The Libor rate rigging scandal could see another 22 people facing charges, a court heard yesterday.
So far former Citigroup trader Tom Hayes, 34, and ex-brokers James Gilmour, 48, and Terry Farr, 42, are the only ones to be charged in connection with the scam. But the Serious Fraud Office is investigating claims that many more bank employees were involved, and currently have 60 investigators working on the case.
Southwark Crown Court heard that the individuals were each sent letters in September “putting them on notice” they may be investigated and could face criminal charges. There was an injunction in place preventing the names of the suspected co-conspirators being made public after the Wall Street Journal identified eight of them last week.
British prosecutors obtained a court order on Thursday, forcing the paper to remove the names, but yesterday High Court Judge Mr Justice Cooke, sitting in the crown court, lifted that reporting ban on the grounds it would not cause prejudice to any future court cases as they would not be taking place at least until 2015.
The newspaper put its report back up online last night. A spokeswoman for Dow Jones, owner of the Wall Street Journal, said: “This represents a victory for all media organisations operating in England and Wales, many of whom supported us in this effort.”
However, none of those named has been charged, and the court heard some have not even been interviewed by the SFO yet. For each count of conspiracy to defraud, the maximum sentence is 10 years in prison.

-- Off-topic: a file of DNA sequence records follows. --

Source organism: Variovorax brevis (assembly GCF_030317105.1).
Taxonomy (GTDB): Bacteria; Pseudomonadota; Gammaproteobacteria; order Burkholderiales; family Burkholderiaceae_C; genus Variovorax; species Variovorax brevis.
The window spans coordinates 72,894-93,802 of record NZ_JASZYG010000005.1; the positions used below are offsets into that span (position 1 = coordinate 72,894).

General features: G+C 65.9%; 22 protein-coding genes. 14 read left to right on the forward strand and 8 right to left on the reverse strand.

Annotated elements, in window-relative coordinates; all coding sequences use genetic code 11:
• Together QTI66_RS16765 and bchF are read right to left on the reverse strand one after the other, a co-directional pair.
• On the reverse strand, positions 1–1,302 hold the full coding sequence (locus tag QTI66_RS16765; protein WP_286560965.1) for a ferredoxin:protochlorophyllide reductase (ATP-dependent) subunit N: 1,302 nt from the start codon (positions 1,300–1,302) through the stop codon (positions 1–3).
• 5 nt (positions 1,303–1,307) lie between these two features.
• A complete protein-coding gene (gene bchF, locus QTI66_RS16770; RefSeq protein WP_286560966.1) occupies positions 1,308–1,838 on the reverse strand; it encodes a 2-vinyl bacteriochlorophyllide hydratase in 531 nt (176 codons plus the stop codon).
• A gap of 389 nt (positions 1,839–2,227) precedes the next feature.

Mr Hayes of Caterham, Surrey, appeared in the dock yesterday on eight charges of conspiracy to defraud between August 2006 and September 2010. He appeared alongside Mr Farr, of Southend-on-Sea, Essex, who is charged with two counts of conspiracy to defraud and Mr Gilmour, of Benfleet, Essex, who faces one.
Mr Hayes, a former Tokyo-based UBS trader, dressed down in a white open-necked shirt and blue jumper, while the other two defendants wore dark suits.
Mr Hayes was the first person to be charged over Libor rate rigging.Mr Gilmour and Mr Farr both worked for the brokerage firm RP Martin. None of the three entered pleas and they are not expected to stand trial until 2015. The trio are accused of plotting to rig the key interest rates, which affect trillions of pounds of loans and contracts.
It is alleged they conspired with bankers at RBS, JP Morgan Chase, Deutsche Bank, Rabo Bank, RP Martin, HSBC and Tullett Prebon to fix the yen interbank rate. A further hearing will take place at Southwark Crown Court on a date to be set before Christmas.
Mukul Chawla QC, for the SFO, said of the 22 individuals: “Of those that are named, some have been informed that the Serious Fraud Office would like to interview them. But a large number have not been interviewed or for that matter previously been put on notice that they are within the radar of the Serious Fraud Office.”